Koski (1978) and Kay (1994) found that all Seyfert 2 galaxies show an ultraviolet excess and weak absorption lines when compared with galaxies with no emission lines, indicating the presence of a blue featureless continuum. Boisson & Durret (1986) and Vaceli et al. (1997) suggested that this continuum is a non-thermal power-law continuum. Kinney et al. (1991) argued that most of the Seyfert 2s in which a blue continuum has been observed are of type Sb or earlier, suggesting that it is truly associated with the Seyfert nucleus. Shuder (1981) showed that its strength and the luminosity are strongly correlated suggesting that a direct physical connection exists between the two; studying a sample of 28 Seyfert 2s, Yee (1980) found that the and continuum fluxes (rather than luminosities) are proportional over two orders of magnitude, with, however, a relatively large dispersion; but a number of those objects are now known to be Seyfert 1 galaxies.
Martin et al. (1983) discovered that a small fraction of all Seyfert 2 galaxies have a highly polarized continuum. Subsequently, Antonucci & Miller (1985), Miller & Goodrich (1990) and Tran et al. (1992) showed that these objects harbour a hidden Seyfert 1 nucleus, the observed polarized continuum arising from scattering of the nuclear continuum by dust or warm electrons. But most Seyfert 2s have very little polarization (Martin et al. 1983), much less than expected in the reflection model (Miller & Goodrich 1990).
On the other hand, Terlevich et al. (1990) showed that in Seyfert 2 galaxies, the IR Caii triplet is equal or, in some cases, higher than in normal elliptical galaxies, which is most naturally explained by the presence of young stars contributing heavily to the nuclear light at near-IR wavelengths.
Heckman et al. (1995) used International Ultraviolet Explorer (IUE) spectra of 20 of the brightest type 2 Seyfert nuclei to build an ultraviolet template for this class; while the continuum was well detected in the template, there was no detectable broad line region (BLR), implying that no more than 20% of the template continuum could be light from a hidden Seyfert 1 nucleus scattered by dust; they suggested that either most of the nuclei in their sample were ``pure'' type 2 Seyfert galaxies for which we have a direct view of the central engine and which simply lack of BLR, or that most of the observed ultraviolet continuum is produced by starbursts. From the absence of polarization of the continuum of most Seyfert 2 galaxies and of broad Balmer lines, Cid Fernandez & Terlevich (1995) concluded that, most probably, this continuum was due to a population of young stars in the vicinity of the nucleus. Colina et al. (1997) obtained ultraviolet HST images of four nearby Seyfert 2 galaxies known to have circumstellar star-forming rings, providing direct empirical evidence that the UV flux emitted by these galaxies is dominated by radiation coming from clusters of young hot stars distributed along the star-forming ring. If similar rings are a common characteristic of Seyfert 2 galaxies, the large IUE aperture would include both the Seyfert 2 nucleus and the rings for distances larger than 25 Mpc. Gonzalez Delgado et al. (1998) presented HST images and ultraviolet spectra of three Seyfert 2 nuclei (IC 3639, NGC 5135 and IC 5135); the data show the existence of nuclear starbursts (with absorption features formed in the photosphere of late O and early B stars) dominating the ultraviolet light. It is remarkable that, of the three observed galaxies, two (NGC 5135 and IC 5135) have a ``composite'' nuclear emission spectrum, while the third (IC 3639), which has the largest UV nuclear flux (associated with the Seyfert nucleus) relative to the total UV flux, has a pure Seyfert 2 spectrum due to the relative weakness of the starburst emission component.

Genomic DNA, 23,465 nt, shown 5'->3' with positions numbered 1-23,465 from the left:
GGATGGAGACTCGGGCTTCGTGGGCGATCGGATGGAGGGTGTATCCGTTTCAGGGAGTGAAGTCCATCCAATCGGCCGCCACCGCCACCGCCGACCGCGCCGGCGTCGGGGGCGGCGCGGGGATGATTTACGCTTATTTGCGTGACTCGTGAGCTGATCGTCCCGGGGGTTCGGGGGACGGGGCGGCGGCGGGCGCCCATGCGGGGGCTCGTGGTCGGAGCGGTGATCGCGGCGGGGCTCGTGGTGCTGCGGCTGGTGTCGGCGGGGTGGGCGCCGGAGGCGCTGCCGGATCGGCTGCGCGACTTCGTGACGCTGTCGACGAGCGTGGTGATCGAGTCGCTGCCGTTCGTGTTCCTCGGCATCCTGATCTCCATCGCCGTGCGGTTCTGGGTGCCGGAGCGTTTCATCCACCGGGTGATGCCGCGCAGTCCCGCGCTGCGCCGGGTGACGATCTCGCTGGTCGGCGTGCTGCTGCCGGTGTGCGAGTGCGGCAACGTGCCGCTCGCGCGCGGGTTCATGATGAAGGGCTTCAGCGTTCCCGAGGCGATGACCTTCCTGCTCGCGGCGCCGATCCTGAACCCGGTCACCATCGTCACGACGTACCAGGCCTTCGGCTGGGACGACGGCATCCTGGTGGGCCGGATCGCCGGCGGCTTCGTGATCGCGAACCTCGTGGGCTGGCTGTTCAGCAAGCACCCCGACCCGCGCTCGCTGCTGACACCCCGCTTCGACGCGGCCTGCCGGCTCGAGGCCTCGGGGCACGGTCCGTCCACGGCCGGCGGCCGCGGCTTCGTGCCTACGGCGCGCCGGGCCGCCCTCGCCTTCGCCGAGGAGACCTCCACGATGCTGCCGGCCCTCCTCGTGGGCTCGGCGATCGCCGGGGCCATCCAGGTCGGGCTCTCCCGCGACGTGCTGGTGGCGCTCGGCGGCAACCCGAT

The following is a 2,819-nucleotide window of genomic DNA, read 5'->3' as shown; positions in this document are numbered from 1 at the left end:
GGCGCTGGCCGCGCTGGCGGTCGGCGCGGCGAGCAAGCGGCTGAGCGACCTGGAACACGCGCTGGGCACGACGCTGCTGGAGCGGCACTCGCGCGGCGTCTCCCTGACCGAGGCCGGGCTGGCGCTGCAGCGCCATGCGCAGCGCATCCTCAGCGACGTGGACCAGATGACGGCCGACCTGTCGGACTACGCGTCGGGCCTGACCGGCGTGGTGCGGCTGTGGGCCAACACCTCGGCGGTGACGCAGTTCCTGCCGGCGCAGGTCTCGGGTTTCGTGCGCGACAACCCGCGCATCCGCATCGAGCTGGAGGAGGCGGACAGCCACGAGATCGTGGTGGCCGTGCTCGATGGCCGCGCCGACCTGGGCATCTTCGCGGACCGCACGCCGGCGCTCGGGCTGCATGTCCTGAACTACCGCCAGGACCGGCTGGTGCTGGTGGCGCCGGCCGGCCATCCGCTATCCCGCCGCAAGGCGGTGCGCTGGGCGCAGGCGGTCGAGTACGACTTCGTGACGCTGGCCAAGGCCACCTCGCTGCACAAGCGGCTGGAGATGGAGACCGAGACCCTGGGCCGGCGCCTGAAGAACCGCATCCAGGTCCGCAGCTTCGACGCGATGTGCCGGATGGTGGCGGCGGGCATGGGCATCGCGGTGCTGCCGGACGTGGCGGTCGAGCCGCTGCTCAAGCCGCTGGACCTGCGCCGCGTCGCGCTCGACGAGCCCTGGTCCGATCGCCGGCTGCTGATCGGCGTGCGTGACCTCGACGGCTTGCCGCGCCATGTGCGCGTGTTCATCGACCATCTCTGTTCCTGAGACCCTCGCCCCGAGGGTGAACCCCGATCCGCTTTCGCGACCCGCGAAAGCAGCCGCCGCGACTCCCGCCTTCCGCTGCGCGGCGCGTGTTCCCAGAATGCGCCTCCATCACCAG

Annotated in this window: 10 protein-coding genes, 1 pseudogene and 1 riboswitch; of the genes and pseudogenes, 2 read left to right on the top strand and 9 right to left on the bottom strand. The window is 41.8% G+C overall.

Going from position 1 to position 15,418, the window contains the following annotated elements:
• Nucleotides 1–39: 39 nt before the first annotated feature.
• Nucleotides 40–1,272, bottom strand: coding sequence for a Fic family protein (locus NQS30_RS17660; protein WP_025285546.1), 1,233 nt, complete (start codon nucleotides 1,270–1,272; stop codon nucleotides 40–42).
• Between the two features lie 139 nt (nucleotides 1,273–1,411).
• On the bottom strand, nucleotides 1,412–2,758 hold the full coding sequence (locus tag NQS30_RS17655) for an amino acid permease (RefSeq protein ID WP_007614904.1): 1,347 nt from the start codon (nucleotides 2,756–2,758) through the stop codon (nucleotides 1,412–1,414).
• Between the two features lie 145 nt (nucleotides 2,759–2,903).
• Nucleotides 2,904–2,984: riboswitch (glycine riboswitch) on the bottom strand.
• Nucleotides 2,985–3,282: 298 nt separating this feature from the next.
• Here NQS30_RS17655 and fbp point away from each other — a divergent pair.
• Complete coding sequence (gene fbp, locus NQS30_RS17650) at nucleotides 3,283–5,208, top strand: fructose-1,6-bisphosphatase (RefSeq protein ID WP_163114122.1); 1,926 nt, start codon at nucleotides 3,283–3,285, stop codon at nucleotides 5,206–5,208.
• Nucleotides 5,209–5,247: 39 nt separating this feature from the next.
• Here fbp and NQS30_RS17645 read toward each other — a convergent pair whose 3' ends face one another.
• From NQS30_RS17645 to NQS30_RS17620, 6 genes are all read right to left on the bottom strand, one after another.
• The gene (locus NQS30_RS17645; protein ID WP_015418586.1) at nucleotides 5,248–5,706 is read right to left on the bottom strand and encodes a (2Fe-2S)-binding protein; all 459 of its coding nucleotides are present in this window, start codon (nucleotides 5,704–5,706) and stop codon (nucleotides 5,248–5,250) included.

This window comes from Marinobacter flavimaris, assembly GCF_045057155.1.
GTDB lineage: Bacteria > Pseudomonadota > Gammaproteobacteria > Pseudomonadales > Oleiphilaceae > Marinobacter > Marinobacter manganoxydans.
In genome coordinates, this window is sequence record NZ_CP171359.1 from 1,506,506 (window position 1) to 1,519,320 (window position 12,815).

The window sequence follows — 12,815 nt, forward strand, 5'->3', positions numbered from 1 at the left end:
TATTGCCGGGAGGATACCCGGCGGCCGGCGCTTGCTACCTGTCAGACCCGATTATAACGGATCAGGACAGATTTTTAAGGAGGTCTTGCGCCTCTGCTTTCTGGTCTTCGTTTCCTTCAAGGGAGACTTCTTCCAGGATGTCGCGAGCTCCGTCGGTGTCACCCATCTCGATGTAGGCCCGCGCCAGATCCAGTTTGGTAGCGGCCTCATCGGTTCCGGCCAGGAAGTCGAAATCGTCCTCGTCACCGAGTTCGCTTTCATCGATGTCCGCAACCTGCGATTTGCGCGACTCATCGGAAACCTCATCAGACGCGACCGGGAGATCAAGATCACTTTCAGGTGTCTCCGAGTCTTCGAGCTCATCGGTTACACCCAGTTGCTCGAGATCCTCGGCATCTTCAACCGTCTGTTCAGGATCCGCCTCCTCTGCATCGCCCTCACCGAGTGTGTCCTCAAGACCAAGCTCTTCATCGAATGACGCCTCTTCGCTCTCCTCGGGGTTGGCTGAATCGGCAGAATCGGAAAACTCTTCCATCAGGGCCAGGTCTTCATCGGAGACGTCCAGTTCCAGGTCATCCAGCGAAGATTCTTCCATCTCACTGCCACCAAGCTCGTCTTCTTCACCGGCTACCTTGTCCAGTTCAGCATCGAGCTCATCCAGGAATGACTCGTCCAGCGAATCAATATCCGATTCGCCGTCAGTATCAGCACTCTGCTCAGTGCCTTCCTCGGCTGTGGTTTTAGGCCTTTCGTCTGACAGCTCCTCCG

We conclude that there is ample evidence for the presence of young, hot stars in the nuclear region of many Seyfert 2 galaxies. When the continuum is relatively bright, the associated H II region could be strong enough to displace the object into the ``transition'' zone in the diagnostic diagrams.
AGNs are more frequent in early type galaxies while starbursts are more often found in late-type galaxies (Véron & Véron-Cetty 1986; Ho et al. 1997b; Vaceli et al. 1997). It is therefore rather surprising to find almost systematically a population of young stars in Seyfert 2 galaxies; perhaps the nuclear activity triggers the star formation?